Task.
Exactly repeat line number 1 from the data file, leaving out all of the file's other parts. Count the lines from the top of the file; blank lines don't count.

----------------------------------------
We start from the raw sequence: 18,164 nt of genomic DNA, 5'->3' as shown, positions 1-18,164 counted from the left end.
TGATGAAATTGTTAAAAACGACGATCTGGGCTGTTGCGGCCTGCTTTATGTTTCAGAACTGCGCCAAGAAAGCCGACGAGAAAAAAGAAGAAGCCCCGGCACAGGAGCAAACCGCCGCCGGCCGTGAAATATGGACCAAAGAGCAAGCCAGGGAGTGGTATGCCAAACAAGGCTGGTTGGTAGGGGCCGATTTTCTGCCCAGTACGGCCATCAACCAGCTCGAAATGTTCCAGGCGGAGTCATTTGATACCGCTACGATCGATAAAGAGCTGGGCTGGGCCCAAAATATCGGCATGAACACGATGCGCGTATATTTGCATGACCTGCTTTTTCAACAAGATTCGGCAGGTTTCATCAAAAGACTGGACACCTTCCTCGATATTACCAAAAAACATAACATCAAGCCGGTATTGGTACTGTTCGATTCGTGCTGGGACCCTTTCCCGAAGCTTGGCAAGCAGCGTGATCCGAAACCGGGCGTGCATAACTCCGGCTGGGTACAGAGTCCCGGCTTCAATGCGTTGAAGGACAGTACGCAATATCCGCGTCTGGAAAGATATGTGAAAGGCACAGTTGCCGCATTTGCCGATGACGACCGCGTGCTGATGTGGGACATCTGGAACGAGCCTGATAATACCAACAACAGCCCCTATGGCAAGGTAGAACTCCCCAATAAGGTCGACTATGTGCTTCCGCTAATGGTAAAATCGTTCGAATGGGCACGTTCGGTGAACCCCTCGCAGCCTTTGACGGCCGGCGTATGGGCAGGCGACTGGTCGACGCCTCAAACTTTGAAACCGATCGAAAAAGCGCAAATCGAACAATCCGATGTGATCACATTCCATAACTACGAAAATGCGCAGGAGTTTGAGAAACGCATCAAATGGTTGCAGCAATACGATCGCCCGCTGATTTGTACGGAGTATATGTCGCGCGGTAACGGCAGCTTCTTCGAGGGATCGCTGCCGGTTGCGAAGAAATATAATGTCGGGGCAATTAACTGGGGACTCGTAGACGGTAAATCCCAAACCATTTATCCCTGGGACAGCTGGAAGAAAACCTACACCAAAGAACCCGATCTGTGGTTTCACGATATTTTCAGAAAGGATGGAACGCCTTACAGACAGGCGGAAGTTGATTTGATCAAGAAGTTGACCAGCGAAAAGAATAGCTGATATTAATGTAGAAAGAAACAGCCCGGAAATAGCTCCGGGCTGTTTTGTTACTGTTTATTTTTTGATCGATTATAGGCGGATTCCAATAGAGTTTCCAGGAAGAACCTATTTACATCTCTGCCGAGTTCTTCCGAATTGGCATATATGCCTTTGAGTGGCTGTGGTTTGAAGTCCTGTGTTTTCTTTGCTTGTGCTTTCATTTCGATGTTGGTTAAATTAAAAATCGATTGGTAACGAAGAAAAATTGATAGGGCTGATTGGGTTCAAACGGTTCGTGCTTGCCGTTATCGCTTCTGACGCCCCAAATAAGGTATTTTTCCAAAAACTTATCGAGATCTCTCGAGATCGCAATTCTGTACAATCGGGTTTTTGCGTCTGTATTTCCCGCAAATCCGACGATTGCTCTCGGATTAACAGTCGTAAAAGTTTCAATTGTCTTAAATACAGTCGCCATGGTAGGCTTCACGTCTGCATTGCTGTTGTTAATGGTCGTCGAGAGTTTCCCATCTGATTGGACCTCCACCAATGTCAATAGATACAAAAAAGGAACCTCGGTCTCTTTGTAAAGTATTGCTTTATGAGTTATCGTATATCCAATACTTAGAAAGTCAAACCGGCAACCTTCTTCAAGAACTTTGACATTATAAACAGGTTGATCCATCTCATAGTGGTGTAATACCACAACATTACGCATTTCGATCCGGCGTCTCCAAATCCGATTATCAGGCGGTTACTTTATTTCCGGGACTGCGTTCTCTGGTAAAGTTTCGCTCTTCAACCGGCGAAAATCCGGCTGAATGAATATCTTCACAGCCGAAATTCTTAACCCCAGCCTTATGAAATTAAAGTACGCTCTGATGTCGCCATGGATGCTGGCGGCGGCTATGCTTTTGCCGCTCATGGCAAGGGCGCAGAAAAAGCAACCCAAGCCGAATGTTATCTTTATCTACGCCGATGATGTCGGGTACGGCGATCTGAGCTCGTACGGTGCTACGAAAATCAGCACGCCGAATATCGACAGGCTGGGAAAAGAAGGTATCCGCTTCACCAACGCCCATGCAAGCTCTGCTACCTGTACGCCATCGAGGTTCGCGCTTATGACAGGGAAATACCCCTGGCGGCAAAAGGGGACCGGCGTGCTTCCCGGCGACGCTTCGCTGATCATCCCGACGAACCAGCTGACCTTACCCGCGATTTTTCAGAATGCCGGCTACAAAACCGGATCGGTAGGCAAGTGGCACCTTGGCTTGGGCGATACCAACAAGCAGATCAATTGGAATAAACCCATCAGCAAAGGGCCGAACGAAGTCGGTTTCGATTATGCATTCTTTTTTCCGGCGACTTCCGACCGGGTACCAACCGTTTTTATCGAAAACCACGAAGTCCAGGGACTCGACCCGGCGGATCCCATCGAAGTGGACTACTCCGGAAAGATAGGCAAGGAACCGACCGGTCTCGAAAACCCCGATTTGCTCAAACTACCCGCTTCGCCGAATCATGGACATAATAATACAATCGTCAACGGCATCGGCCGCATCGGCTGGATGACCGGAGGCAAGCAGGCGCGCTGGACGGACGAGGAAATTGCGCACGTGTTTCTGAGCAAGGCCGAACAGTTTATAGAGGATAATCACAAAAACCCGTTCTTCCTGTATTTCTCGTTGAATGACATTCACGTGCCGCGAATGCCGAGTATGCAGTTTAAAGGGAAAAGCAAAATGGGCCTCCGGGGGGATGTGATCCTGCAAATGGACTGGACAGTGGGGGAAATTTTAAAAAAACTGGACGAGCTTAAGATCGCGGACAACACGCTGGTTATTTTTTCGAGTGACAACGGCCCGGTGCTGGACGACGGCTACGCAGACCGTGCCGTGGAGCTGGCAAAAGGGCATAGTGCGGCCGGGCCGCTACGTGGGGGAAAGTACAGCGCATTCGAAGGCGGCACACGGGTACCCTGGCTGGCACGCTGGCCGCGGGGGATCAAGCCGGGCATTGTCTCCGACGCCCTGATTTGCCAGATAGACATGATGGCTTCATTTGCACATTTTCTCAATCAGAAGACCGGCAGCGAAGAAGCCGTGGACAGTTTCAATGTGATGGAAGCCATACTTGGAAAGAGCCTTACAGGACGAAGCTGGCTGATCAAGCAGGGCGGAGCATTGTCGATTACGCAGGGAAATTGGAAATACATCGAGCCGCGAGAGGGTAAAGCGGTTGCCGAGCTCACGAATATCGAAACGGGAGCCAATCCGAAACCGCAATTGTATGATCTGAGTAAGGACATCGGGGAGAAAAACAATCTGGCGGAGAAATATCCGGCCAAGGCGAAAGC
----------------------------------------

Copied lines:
We start from the raw sequence: 18,164 nt of genomic DNA, 5'->3' as shown, positions 1-18,164 counted from the left end.